Digital tape - in this case
miniDV tape, continues to be a good, solid, affordable, low compression video, storage media.
And frankly, the storage media is not the important part - it is how the video is captured/compressed - then stored. For example, Vitec (acquired Focus Enhancements' FireStore line) and Sony make external hard disc drive and flash memory based portable storage devices that record low compression DV, HDV, DVCPro, DVCProHD and other low compression video file formats. These external devices connect to the DV/IEEE1394/firewire port of the (miniDV tape or other similar low compression video) camcorder.
Some camcorders can use various flash memory for low compression storage (P2 cards in Panasonic DVCPro HD camcorders like the AG-HVX200 or SD cards in Canon XF series camcorders).
terfyn, please tell us which audio cassette tapes caused "print through". This is usually a potential issue with analog audio tapes and not digital tape (whether audio, video or other data). Comparing analog and digital tapes is not appropriate.
Generally, digital tape is indeed a fine archive media. This is true whether video or other data. As an IT manager and 20 years of shooting with miniDV tape, my experience and the industry continues to show this is the case. Hard disc drives are getting large and inexpensive enough, but they continue to be the exception when used for archiving important data.
While it is true that flash memory re-use can be more cost effective than not re-using miniDV tape, the archive portion of the process flow should be understood. Flash memory is certainly not an efficient long-term storage option. I have found that use of a multi-hard drive RAID1 system (as a Network Attached Storage device) works best. When one drive fails, the RAID1 (other drive) has the data. Replace the failed drive with a working one and the mirrored data is copied to the new drive.
The real trick is to stay away from the high compression AVCHD process used because of the way the compression algorithm was developed. It is fine for finished product use, but fast action and high compression just don't get along to well. The professional implementation is not so bad at the high end, but at the consumer end, if you have a choice, it is best left to others to deal with.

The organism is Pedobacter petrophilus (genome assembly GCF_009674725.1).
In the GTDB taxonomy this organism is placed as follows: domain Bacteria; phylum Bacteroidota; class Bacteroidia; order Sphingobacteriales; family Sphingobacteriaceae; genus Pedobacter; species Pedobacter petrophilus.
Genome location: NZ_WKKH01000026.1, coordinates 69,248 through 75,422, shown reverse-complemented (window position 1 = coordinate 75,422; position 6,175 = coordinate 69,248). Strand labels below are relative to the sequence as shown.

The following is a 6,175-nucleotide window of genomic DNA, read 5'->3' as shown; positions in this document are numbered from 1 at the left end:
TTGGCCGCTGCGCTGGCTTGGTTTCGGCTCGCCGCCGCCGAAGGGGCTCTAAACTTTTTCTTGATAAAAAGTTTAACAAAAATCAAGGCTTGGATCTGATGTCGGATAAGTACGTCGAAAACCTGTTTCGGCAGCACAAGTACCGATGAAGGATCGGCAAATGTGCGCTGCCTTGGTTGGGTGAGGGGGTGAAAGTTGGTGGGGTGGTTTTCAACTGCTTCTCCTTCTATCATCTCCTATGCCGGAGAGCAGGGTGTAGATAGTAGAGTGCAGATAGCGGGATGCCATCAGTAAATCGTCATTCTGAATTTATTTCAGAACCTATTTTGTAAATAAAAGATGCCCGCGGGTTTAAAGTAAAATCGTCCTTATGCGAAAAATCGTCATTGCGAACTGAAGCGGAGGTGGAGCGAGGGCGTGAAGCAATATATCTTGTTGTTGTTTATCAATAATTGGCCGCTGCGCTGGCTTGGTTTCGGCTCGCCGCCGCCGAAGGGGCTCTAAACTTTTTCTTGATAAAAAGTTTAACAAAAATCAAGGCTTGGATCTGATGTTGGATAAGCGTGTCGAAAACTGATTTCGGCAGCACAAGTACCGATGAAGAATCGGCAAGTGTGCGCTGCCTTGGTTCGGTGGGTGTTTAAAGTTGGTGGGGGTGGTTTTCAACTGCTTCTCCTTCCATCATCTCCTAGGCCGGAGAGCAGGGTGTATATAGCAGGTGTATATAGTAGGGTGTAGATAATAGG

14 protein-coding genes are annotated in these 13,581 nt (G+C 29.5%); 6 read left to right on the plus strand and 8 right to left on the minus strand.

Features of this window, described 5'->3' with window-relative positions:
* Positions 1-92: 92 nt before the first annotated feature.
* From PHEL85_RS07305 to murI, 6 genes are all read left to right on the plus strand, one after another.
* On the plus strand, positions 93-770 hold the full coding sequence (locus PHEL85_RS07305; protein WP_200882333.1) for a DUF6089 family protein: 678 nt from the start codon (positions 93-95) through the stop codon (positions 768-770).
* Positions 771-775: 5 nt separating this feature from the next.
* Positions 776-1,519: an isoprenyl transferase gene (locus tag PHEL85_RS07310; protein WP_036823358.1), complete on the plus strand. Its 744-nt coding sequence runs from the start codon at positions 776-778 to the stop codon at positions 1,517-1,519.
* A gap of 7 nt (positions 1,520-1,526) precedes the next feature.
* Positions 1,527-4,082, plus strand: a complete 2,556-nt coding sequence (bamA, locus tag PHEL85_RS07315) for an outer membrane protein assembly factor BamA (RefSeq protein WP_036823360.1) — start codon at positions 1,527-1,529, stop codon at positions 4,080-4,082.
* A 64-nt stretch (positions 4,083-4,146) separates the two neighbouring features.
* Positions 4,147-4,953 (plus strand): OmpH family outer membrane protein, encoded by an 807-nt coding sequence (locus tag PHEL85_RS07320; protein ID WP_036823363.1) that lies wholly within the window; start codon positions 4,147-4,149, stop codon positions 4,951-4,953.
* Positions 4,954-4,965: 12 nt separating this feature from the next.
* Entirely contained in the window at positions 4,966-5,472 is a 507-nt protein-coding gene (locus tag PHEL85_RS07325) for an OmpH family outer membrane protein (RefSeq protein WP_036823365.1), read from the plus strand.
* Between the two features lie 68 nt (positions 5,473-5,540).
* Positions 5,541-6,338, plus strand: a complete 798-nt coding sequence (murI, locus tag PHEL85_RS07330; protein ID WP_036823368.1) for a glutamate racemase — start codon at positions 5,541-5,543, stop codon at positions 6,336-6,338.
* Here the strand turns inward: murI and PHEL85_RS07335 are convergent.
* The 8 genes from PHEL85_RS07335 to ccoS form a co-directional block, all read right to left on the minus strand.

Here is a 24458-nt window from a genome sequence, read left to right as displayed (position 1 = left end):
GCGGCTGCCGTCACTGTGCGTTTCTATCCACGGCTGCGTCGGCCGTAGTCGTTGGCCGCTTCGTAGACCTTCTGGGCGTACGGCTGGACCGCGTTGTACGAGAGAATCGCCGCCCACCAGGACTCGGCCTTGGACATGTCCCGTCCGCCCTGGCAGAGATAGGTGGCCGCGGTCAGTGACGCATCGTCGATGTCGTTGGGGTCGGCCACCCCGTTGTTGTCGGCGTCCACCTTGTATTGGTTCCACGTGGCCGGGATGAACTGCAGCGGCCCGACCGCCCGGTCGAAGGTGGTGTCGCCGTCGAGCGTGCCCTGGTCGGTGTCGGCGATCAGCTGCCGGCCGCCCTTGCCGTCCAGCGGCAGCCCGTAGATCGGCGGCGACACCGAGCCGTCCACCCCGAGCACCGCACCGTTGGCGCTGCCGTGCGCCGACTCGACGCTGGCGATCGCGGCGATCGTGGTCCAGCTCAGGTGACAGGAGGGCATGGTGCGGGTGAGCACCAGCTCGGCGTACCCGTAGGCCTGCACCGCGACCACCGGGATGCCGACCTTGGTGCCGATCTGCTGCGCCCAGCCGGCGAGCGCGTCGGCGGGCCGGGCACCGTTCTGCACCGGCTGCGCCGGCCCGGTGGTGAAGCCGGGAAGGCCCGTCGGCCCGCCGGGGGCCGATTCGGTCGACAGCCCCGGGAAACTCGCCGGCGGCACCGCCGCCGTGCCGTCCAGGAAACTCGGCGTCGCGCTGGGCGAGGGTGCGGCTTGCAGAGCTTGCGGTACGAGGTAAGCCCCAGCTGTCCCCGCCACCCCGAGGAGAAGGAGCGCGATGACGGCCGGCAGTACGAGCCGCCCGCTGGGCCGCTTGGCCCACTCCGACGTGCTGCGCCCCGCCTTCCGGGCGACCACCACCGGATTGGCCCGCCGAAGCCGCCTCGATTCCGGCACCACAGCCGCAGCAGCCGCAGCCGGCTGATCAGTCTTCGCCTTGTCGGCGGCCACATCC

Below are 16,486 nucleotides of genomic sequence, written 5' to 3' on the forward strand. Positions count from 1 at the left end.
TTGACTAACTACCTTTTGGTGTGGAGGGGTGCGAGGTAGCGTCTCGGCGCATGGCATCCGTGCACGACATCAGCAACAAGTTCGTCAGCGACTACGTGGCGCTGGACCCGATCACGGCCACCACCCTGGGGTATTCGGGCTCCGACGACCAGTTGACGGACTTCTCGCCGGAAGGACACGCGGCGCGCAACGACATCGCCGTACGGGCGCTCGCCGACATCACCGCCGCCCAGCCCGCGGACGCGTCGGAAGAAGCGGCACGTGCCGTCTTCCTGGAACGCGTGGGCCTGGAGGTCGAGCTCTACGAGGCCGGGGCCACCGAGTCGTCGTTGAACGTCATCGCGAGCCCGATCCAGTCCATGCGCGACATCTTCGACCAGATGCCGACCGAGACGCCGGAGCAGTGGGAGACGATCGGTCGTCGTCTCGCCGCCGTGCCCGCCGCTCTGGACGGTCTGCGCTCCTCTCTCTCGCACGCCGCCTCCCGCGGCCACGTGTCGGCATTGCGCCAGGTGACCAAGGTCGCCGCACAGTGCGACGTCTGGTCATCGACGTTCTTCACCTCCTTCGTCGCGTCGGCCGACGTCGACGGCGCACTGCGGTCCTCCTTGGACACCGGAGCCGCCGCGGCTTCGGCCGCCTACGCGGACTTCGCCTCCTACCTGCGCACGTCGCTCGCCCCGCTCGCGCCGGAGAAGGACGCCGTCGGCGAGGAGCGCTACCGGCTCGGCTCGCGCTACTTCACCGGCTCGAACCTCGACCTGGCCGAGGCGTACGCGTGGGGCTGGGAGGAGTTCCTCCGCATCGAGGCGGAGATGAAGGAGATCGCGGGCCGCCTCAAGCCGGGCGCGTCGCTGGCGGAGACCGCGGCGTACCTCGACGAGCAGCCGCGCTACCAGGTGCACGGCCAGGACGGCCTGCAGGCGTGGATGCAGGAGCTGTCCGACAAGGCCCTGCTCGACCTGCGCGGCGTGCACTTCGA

MiniDV tape, when capturing high definition video, captures HDV format low compression. Lower compression means less video data is discarded in the acquisition/storage process. The HDV format is 1080 horizontal lines of video resolution.
Prosumer cams (like the Sony HDR-FX7 and HDR-FX1000) differ from their "professional grade" siblings because they have a 1/8" (3.5mm) stereo audio input rather than XLR audio inputs (and they cannot deal with professional grade DVCAM or HDCAM video formats). Then the jump to the pro HVR series. This is not to say AVCHD is always bad - the upper end of the XDCAM series from Sony is good, when the very highest quality settings are used.
As always, step 1 is to set a budget. and don't forget the other stuff (if you don't already have it): god tripod or other steadying devices, lighting, various mics, cases, cables and possibly computer hardware and video editing upgrades...
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